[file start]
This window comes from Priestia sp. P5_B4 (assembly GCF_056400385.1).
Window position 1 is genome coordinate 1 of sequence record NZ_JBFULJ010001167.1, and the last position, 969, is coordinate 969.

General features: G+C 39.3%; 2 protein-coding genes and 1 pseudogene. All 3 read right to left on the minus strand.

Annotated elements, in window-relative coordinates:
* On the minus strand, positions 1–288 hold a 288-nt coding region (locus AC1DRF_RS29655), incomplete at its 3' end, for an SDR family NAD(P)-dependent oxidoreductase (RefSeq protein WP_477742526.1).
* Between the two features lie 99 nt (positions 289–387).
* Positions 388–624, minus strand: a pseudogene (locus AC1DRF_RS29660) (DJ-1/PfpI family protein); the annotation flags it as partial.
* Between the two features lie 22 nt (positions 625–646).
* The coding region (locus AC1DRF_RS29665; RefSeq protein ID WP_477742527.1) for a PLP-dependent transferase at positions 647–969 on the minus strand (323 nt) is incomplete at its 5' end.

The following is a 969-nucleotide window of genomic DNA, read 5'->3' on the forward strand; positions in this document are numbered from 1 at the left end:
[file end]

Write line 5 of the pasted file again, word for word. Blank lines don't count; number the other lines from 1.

* On the minus strand, positions 1–288 hold a 288-nt coding region (locus AC1DRF_RS29655), incomplete at its 3' end, for an SDR family NAD(P)-dependent oxidoreductase (RefSeq protein WP_477742526.1).